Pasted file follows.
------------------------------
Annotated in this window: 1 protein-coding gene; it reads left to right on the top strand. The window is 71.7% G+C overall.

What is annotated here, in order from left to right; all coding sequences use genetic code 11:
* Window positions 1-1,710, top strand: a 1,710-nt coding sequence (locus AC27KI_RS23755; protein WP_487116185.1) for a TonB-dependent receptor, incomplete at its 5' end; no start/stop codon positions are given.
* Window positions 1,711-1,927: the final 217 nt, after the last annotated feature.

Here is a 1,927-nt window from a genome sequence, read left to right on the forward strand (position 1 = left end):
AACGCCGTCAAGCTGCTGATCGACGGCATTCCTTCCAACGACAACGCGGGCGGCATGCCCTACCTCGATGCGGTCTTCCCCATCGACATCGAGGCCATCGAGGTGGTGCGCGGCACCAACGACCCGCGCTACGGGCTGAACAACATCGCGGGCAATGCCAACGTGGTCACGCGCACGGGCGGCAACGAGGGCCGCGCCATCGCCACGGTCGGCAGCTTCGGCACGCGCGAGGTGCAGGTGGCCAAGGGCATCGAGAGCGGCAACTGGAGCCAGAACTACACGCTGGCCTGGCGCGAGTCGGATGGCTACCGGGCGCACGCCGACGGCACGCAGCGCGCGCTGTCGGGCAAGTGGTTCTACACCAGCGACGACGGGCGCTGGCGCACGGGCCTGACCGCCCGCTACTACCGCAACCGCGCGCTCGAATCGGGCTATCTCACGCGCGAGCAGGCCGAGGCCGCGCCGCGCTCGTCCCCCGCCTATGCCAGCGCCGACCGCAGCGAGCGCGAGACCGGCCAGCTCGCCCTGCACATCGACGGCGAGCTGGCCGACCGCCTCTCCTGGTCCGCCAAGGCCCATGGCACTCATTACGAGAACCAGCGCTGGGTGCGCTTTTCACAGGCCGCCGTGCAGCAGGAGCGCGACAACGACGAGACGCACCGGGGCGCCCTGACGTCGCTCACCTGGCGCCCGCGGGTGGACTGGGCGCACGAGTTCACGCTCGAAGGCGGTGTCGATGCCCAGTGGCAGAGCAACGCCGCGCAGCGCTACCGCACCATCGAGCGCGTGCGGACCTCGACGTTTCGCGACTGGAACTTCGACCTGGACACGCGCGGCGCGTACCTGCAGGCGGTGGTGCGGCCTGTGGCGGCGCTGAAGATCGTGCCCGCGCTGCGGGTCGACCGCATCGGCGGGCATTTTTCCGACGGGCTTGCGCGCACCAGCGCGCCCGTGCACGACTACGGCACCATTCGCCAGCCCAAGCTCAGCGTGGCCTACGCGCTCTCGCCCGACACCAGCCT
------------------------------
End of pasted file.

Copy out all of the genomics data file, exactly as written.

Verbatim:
Annotated in this window: 1 protein-coding gene; it reads left to right on the top strand. The window is 71.7% G+C overall.

What is annotated here, in order from left to right; all coding sequences use genetic code 11:
* Window positions 1-1,710, top strand: a 1,710-nt coding sequence (locus AC27KI_RS23755; protein WP_487116185.1) for a TonB-dependent receptor, incomplete at its 5' end; no start/stop codon positions are given.
* Window positions 1,711-1,927: the final 217 nt, after the last annotated feature.

Here is a 1,927-nt window from a genome sequence, read left to right on the forward strand (position 1 = left end):
AACGCCGTCAAGCTGCTGATCGACGGCATTCCTTCCAACGACAACGCGGGCGGCATGCCCTACCTCGATGCGGTCTTCCCCATCGACATCGAGGCCATCGAGGTGGTGCGCGGCACCAACGACCCGCGCTACGGGCTGAACAACATCGCGGGCAATGCCAACGTGGTCACGCGCACGGGCGGCAACGAGGGCCGCGCCATCGCCACGGTCGGCAGCTTCGGCACGCGCGAGGTGCAGGTGGCCAAGGGCATCGAGAGCGGCAACTGGAGCCAGAACTACACGCTGGCCTGGCGCGAGTCGGATGGCTACCGGGCGCACGCCGACGGCACGCAGCGCGCGCTGTCGGGCAAGTGGTTCTACACCAGCGACGACGGGCGCTGGCGCACGGGCCTGACCGCCCGCTACTACCGCAACCGCGCGCTCGAATCGGGCTATCTCACGCGCGAGCAGGCCGAGGCCGCGCCGCGCTCGTCCCCCGCCTATGCCAGCGCCGACCGCAGCGAGCGCGAGACCGGCCAGCTCGCCCTGCACATCGACGGCGAGCTGGCCGACCGCCTCTCCTGGTCCGCCAAGGCCCATGGCACTCATTACGAGAACCAGCGCTGGGTGCGCTTTTCACAGGCCGCCGTGCAGCAGGAGCGCGACAACGACGAGACGCACCGGGGCGCCCTGACGTCGCTCACCTGGCGCCCGCGGGTGGACTGGGCGCACGAGTTCACGCTCGAAGGCGGTGTCGATGCCCAGTGGCAGAGCAACGCCGCGCAGCGCTACCGCACCATCGAGCGCGTGCGGACCTCGACGTTTCGCGACTGGAACTTCGACCTGGACACGCGCGGCGCGTACCTGCAGGCGGTGGTGCGGCCTGTGGCGGCGCTGAAGATCGTGCCCGCGCTGCGGGTCGACCGCATCGGCGGGCATTTTTCCGACGGGCTTGCGCGCACCAGCGCGCCCGTGCACGACTACGGCACCATTCGCCAGCCCAAGCTCAGCGTGGCCTACGCGCTCTCGCCCGACACCAGCCT